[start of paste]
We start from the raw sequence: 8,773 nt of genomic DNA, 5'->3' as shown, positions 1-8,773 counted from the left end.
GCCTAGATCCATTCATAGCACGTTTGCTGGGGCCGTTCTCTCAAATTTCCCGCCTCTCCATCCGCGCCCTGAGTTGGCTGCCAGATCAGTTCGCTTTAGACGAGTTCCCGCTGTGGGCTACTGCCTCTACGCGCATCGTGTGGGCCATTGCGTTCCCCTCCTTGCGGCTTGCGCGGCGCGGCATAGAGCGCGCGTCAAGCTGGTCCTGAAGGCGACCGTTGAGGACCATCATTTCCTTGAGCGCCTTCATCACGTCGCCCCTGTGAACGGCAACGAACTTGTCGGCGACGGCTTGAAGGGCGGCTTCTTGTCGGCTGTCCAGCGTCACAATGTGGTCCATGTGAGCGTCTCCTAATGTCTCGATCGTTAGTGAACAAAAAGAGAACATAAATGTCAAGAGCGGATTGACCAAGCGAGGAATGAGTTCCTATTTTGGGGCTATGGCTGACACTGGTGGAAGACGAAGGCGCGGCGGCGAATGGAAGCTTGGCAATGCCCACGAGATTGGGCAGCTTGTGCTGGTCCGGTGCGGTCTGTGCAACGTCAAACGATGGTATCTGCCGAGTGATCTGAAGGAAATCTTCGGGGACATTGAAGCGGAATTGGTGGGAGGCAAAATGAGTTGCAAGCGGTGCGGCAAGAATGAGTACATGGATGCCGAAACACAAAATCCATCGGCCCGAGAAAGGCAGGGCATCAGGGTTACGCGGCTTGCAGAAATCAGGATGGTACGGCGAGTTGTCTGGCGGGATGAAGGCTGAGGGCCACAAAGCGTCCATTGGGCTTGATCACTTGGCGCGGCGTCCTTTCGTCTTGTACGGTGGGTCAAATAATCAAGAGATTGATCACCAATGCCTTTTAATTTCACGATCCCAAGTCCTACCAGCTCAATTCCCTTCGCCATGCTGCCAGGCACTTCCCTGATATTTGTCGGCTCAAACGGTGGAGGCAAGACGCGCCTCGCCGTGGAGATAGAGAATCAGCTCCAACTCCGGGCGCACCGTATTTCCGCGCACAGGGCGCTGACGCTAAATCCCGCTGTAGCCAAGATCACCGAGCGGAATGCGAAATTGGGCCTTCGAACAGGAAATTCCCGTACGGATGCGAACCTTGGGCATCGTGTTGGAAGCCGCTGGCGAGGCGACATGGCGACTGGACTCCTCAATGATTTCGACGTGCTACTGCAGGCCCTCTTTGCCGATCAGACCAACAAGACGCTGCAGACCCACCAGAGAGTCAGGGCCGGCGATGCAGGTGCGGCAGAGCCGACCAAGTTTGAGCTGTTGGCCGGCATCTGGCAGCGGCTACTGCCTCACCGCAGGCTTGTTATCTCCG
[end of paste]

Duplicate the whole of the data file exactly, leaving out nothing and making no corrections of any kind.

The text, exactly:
We start from the raw sequence: 8,773 nt of genomic DNA, 5'->3' as shown, positions 1-8,773 counted from the left end.
GCCTAGATCCATTCATAGCACGTTTGCTGGGGCCGTTCTCTCAAATTTCCCGCCTCTCCATCCGCGCCCTGAGTTGGCTGCCAGATCAGTTCGCTTTAGACGAGTTCCCGCTGTGGGCTACTGCCTCTACGCGCATCGTGTGGGCCATTGCGTTCCCCTCCTTGCGGCTTGCGCGGCGCGGCATAGAGCGCGCGTCAAGCTGGTCCTGAAGGCGACCGTTGAGGACCATCATTTCCTTGAGCGCCTTCATCACGTCGCCCCTGTGAACGGCAACGAACTTGTCGGCGACGGCTTGAAGGGCGGCTTCTTGTCGGCTGTCCAGCGTCACAATGTGGTCCATGTGAGCGTCTCCTAATGTCTCGATCGTTAGTGAACAAAAAGAGAACATAAATGTCAAGAGCGGATTGACCAAGCGAGGAATGAGTTCCTATTTTGGGGCTATGGCTGACACTGGTGGAAGACGAAGGCGCGGCGGCGAATGGAAGCTTGGCAATGCCCACGAGATTGGGCAGCTTGTGCTGGTCCGGTGCGGTCTGTGCAACGTCAAACGATGGTATCTGCCGAGTGATCTGAAGGAAATCTTCGGGGACATTGAAGCGGAATTGGTGGGAGGCAAAATGAGTTGCAAGCGGTGCGGCAAGAATGAGTACATGGATGCCGAAACACAAAATCCATCGGCCCGAGAAAGGCAGGGCATCAGGGTTACGCGGCTTGCAGAAATCAGGATGGTACGGCGAGTTGTCTGGCGGGATGAAGGCTGAGGGCCACAAAGCGTCCATTGGGCTTGATCACTTGGCGCGGCGTCCTTTCGTCTTGTACGGTGGGTCAAATAATCAAGAGATTGATCACCAATGCCTTTTAATTTCACGATCCCAAGTCCTACCAGCTCAATTCCCTTCGCCATGCTGCCAGGCACTTCCCTGATATTTGTCGGCTCAAACGGTGGAGGCAAGACGCGCCTCGCCGTGGAGATAGAGAATCAGCTCCAACTCCGGGCGCACCGTATTTCCGCGCACAGGGCGCTGACGCTAAATCCCGCTGTAGCCAAGATCACCGAGCGGAATGCGAAATTGGGCCTTCGAACAGGAAATTCCCGTACGGATGCGAACCTTGGGCATCGTGTTGGAAGCCGCTGGCGAGGCGACATGGCGACTGGACTCCTCAATGATTTCGACGTGCTACTGCAGGCCCTCTTTGCCGATCAGACCAACAAGACGCTGCAGACCCACCAGAGAGTCAGGGCCGGCGATGCAGGTGCGGCAGAGCCGACCAAGTTTGAGCTGTTGGCCGGCATCTGGCAGCGGCTACTGCCTCACCGCAGGCTTGTTATCTCCG